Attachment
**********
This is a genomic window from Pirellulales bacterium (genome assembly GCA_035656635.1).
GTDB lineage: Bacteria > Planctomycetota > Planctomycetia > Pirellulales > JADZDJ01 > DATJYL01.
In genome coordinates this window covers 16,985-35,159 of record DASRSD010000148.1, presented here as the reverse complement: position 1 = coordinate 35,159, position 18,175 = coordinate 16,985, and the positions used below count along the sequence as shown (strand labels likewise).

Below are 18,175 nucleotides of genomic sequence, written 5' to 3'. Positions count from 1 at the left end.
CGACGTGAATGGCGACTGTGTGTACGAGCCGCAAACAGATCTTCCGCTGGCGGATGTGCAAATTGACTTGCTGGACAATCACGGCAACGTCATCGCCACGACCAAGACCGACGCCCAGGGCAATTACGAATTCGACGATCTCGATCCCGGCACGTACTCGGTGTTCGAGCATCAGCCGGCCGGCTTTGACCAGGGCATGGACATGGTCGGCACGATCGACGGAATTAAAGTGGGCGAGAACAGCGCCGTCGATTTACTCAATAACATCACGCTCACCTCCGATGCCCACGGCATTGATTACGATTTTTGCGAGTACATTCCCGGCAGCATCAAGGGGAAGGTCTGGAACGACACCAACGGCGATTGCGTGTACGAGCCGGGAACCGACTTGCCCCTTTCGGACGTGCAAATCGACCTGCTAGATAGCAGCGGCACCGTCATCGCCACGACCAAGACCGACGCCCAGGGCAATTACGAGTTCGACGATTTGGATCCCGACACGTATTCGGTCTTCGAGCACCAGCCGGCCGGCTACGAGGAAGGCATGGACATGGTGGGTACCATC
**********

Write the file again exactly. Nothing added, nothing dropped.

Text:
This is a genomic window from Pirellulales bacterium (genome assembly GCA_035656635.1).
GTDB lineage: Bacteria > Planctomycetota > Planctomycetia > Pirellulales > JADZDJ01 > DATJYL01.
In genome coordinates this window covers 16,985-35,159 of record DASRSD010000148.1, presented here as the reverse complement: position 1 = coordinate 35,159, position 18,175 = coordinate 16,985, and the positions used below count along the sequence as shown (strand labels likewise).

Below are 18,175 nucleotides of genomic sequence, written 5' to 3'. Positions count from 1 at the left end.
CGACGTGAATGGCGACTGTGTGTACGAGCCGCAAACAGATCTTCCGCTGGCGGATGTGCAAATTGACTTGCTGGACAATCACGGCAACGTCATCGCCACGACCAAGACCGACGCCCAGGGCAATTACGAATTCGACGATCTCGATCCCGGCACGTACTCGGTGTTCGAGCATCAGCCGGCCGGCTTTGACCAGGGCATGGACATGGTCGGCACGATCGACGGAATTAAAGTGGGCGAGAACAGCGCCGTCGATTTACTCAATAACATCACGCTCACCTCCGATGCCCACGGCATTGATTACGATTTTTGCGAGTACATTCCCGGCAGCATCAAGGGGAAGGTCTGGAACGACACCAACGGCGATTGCGTGTACGAGCCGGGAACCGACTTGCCCCTTTCGGACGTGCAAATCGACCTGCTAGATAGCAGCGGCACCGTCATCGCCACGACCAAGACCGACGCCCAGGGCAATTACGAGTTCGACGATTTGGATCCCGACACGTATTCGGTCTTCGAGCACCAGCCGGCCGGCTACGAGGAAGGCATGGACATGGTGGGTACCATC